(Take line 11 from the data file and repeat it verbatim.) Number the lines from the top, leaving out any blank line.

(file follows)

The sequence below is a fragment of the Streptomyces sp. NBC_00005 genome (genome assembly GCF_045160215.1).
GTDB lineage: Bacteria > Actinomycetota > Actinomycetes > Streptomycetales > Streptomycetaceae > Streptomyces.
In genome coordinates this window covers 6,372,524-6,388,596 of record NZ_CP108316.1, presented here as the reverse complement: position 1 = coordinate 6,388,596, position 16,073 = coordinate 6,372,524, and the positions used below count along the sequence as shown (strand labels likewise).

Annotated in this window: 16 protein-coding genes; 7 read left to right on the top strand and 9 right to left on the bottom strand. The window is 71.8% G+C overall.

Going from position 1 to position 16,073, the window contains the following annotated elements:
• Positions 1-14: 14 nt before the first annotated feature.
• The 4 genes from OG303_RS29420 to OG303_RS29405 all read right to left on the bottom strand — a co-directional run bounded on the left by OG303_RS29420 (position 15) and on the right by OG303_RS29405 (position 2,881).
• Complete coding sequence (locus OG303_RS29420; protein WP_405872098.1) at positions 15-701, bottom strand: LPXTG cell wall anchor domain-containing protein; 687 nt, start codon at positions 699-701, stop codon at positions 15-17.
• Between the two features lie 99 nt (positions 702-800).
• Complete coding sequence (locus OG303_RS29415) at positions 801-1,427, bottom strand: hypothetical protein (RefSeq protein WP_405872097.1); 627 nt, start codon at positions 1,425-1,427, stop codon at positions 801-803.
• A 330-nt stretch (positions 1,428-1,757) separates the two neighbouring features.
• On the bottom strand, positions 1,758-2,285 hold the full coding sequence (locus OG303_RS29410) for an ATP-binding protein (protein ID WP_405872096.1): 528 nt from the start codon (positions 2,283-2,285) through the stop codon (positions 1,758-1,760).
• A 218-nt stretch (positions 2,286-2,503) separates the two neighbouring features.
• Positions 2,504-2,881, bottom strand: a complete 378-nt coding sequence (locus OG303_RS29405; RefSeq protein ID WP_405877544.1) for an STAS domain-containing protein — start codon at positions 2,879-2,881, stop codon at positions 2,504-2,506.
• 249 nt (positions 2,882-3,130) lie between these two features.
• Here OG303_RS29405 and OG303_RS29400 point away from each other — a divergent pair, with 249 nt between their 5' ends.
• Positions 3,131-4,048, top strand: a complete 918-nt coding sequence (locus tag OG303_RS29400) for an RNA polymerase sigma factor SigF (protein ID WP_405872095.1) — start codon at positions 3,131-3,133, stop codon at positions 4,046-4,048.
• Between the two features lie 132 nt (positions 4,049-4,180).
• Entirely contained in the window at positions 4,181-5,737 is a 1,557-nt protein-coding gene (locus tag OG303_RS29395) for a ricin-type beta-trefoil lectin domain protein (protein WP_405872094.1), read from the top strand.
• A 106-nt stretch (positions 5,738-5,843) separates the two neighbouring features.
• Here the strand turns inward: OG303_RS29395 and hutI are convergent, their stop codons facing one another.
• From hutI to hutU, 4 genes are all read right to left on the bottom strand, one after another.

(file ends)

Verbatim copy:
• A 330-nt stretch (positions 1,428-1,757) separates the two neighbouring features.